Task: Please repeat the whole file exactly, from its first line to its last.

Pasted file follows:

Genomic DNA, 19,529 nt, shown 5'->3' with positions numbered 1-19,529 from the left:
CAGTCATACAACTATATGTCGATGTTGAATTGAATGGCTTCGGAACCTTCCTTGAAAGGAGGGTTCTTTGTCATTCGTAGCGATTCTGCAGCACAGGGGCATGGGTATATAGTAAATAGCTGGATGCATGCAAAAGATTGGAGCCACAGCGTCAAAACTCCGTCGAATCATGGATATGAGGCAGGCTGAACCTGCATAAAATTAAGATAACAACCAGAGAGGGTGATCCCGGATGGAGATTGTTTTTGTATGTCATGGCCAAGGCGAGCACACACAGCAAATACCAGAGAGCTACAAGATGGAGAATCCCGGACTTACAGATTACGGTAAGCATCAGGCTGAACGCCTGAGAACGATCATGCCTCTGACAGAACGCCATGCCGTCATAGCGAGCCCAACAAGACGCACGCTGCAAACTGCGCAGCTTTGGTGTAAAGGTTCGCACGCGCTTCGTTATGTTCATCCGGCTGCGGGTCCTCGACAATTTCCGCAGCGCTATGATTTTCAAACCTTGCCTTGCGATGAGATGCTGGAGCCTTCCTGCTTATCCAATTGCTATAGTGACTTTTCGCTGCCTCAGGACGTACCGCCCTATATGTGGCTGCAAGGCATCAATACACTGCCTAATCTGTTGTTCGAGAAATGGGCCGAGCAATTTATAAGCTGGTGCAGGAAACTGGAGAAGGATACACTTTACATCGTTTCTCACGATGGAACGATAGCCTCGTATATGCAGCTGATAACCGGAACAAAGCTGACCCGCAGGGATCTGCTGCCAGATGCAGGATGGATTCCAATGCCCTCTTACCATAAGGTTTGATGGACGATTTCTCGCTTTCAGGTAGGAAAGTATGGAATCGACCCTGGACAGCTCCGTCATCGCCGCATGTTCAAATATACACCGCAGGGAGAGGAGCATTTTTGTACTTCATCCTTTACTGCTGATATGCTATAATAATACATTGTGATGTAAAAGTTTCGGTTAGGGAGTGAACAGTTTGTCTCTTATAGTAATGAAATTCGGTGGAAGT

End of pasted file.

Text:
Genomic DNA, 19,529 nt, shown 5'->3' with positions numbered 1-19,529 from the left:
CAGTCATACAACTATATGTCGATGTTGAATTGAATGGCTTCGGAACCTTCCTTGAAAGGAGGGTTCTTTGTCATTCGTAGCGATTCTGCAGCACAGGGGCATGGGTATATAGTAAATAGCTGGATGCATGCAAAAGATTGGAGCCACAGCGTCAAAACTCCGTCGAATCATGGATATGAGGCAGGCTGAACCTGCATAAAATTAAGATAACAACCAGAGAGGGTGATCCCGGATGGAGATTGTTTTTGTATGTCATGGCCAAGGCGAGCACACACAGCAAATACCAGAGAGCTACAAGATGGAGAATCCCGGACTTACAGATTACGGTAAGCATCAGGCTGAACGCCTGAGAACGATCATGCCTCTGACAGAACGCCATGCCGTCATAGCGAGCCCAACAAGACGCACGCTGCAAACTGCGCAGCTTTGGTGTAAAGGTTCGCACGCGCTTCGTTATGTTCATCCGGCTGCGGGTCCTCGACAATTTCCGCAGCGCTATGATTTTCAAACCTTGCCTTGCGATGAGATGCTGGAGCCTTCCTGCTTATCCAATTGCTATAGTGACTTTTCGCTGCCTCAGGACGTACCGCCCTATATGTGGCTGCAAGGCATCAATACACTGCCTAATCTGTTGTTCGAGAAATGGGCCGAGCAATTTATAAGCTGGTGCAGGAAACTGGAGAAGGATACACTTTACATCGTTTCTCACGATGGAACGATAGCCTCGTATATGCAGCTGATAACCGGAACAAAGCTGACCCGCAGGGATCTGCTGCCAGATGCAGGATGGATTCCAATGCCCTCTTACCATAAGGTTTGATGGACGATTTCTCGCTTTCAGGTAGGAAAGTATGGAATCGACCCTGGACAGCTCCGTCATCGCCGCATGTTCAAATATACACCGCAGGGAGAGGAGCATTTTTGTACTTCATCCTTTACTGCTGATATGCTATAATAATACATTGTGATGTAAAAGTTTCGGTTAGGGAGTGAACAGTTTGTCTCTTATAGTAATGAAATTCGGTGGAAGT